(Reuters) – Powerful storms packing high winds, torrential rain and hail slammed heavily populated parts of the U.S. Northeast on Tuesday, snarling transport and causing widespread power outages in an area home to tens of millions of people.
The National Weather Service issued a severe thunderstorm warning from Maryland to New Hampshire. There were nearly 50 reports of hail in states including Ohio, Pennsylvania, New York and Connecticut, it said.
A tornado was spotted in Sullivan, in northern New York, but there were no reports of damage, it said. Parts of Connecticut were placed under a tornado warning on Tuesday night.
Nearly 600,000 customers in New York, New Jersey, Connecticut, Pennsylvania and Virginia were without power as of the late afternoon on Tuesday, tracking service PowerOutage.us said.
At Grand Central Station in New York, Hudson, Harlem and New Haven Line service was suspended due to the storms, the station’s Twitter feed said.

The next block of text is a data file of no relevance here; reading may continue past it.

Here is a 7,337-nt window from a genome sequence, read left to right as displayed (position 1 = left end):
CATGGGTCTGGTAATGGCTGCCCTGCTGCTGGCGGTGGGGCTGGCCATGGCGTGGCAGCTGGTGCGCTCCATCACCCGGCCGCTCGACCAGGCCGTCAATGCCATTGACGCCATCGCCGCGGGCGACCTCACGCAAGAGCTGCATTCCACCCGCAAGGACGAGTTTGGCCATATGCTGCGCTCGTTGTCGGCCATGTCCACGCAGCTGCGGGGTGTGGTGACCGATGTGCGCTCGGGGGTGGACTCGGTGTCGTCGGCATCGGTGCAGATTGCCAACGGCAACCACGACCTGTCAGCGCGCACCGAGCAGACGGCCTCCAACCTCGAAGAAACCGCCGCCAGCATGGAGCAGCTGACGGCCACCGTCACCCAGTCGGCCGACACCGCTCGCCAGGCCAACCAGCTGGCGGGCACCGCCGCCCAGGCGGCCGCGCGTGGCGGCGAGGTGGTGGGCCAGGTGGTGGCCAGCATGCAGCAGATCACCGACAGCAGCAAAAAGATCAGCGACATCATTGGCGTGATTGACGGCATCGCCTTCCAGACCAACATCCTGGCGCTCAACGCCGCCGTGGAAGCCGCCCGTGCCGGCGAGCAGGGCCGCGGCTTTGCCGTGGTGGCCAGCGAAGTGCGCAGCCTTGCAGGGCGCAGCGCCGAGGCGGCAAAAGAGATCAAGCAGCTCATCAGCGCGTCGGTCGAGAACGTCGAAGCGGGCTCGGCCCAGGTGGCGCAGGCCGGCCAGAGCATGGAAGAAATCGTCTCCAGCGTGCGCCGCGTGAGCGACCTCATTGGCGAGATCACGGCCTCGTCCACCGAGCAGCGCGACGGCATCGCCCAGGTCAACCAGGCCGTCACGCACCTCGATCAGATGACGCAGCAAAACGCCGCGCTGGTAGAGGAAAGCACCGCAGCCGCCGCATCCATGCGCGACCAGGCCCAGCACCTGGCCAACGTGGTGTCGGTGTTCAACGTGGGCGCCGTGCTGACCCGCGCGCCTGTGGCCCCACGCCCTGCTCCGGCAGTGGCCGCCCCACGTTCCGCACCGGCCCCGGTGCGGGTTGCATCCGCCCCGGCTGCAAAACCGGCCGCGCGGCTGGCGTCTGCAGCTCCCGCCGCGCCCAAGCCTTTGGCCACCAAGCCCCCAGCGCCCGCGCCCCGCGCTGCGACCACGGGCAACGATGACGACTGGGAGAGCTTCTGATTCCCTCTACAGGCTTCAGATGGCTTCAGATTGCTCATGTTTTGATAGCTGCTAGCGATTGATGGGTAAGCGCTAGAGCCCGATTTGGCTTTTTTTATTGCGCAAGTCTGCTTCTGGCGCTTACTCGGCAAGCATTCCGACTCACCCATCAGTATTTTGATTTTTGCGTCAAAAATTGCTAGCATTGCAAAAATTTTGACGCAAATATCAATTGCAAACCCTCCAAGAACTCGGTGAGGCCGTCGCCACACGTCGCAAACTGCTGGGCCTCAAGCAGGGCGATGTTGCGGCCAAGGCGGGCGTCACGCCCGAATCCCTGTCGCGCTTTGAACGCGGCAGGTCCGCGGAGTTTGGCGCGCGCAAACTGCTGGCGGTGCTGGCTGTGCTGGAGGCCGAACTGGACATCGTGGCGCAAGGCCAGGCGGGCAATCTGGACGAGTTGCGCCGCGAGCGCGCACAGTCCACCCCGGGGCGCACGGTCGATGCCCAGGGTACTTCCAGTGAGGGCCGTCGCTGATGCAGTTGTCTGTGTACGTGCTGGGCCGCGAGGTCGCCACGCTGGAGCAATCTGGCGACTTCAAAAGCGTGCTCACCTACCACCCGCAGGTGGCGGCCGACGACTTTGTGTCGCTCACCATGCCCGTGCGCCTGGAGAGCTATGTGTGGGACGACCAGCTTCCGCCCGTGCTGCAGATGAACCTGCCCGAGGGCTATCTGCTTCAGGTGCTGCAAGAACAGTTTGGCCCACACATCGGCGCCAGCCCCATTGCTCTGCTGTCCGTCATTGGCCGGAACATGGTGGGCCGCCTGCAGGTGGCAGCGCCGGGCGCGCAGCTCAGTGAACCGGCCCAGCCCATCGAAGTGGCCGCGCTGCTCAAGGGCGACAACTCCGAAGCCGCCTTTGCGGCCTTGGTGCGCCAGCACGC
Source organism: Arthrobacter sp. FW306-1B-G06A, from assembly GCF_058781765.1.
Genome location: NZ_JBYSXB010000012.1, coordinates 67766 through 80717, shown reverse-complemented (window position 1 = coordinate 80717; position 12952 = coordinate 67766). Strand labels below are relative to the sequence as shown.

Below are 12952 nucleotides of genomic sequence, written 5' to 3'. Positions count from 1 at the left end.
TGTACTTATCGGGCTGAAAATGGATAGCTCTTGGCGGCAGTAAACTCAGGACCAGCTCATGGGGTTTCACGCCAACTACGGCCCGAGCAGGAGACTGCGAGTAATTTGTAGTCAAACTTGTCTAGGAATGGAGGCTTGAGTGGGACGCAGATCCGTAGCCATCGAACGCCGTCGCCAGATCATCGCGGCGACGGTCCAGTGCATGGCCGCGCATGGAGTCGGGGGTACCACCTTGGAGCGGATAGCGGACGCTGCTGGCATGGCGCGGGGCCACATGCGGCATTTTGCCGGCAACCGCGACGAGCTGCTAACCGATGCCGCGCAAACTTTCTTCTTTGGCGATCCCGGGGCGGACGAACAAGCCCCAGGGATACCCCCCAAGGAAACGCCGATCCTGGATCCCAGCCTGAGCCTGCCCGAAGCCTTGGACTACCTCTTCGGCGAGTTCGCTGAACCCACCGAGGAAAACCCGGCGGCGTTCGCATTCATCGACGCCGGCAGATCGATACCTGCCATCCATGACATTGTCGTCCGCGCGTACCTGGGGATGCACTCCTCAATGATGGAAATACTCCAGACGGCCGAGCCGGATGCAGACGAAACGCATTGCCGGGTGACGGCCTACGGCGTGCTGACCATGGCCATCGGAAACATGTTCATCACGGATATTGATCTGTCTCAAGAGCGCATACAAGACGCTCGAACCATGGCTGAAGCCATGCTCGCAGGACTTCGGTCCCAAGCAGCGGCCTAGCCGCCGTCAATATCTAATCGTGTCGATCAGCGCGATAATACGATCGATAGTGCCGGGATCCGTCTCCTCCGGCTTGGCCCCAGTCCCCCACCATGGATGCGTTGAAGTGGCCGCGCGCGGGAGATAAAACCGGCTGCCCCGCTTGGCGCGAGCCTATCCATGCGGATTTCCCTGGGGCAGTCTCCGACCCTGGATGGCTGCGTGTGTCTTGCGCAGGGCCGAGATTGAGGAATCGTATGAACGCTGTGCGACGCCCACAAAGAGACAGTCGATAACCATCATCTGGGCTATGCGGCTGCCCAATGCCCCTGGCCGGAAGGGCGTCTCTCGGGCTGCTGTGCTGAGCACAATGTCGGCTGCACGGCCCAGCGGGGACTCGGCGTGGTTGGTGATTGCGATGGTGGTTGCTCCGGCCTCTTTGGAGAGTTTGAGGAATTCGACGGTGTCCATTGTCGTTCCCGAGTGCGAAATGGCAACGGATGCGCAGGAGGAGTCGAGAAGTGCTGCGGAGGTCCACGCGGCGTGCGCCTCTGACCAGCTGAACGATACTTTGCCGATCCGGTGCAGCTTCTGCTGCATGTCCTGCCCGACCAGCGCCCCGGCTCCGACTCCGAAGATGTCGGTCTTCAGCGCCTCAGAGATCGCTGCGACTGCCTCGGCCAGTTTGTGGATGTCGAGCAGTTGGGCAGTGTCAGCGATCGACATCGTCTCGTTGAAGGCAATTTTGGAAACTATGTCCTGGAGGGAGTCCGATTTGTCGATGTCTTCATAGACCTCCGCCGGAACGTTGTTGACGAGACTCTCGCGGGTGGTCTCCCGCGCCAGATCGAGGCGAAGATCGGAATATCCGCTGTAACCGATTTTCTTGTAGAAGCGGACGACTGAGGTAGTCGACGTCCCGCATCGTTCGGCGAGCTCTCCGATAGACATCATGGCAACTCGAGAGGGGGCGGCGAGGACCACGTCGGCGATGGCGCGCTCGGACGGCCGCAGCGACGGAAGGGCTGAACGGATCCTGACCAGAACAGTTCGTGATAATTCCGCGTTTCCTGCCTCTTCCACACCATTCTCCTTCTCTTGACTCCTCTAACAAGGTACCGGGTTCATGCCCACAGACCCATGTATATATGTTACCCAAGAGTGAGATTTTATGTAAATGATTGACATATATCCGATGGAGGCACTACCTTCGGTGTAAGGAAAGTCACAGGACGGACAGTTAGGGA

“I got off the subway at about 5:15, and there were hordes of people,” said Jackie Berman, who was attempting to get home to Chappaqua, New York, from Grand Central. “It’s a mess.”
Nearly 400 flights were canceled at airports serving the New York area as of 6 p.m. EDT (2200 GMT), according to tracking service FlightAware.com.
“The greatest threat for any flash flooding or severe weather will be across southern New England and the northern Mid-Atlantic states Tuesday evening,” the National Weather Service said.
(Reporting by Jon Herskovitz in Austin; Texas; Additional reporting by David Gaffen in New York; Editing by Sandra Maler)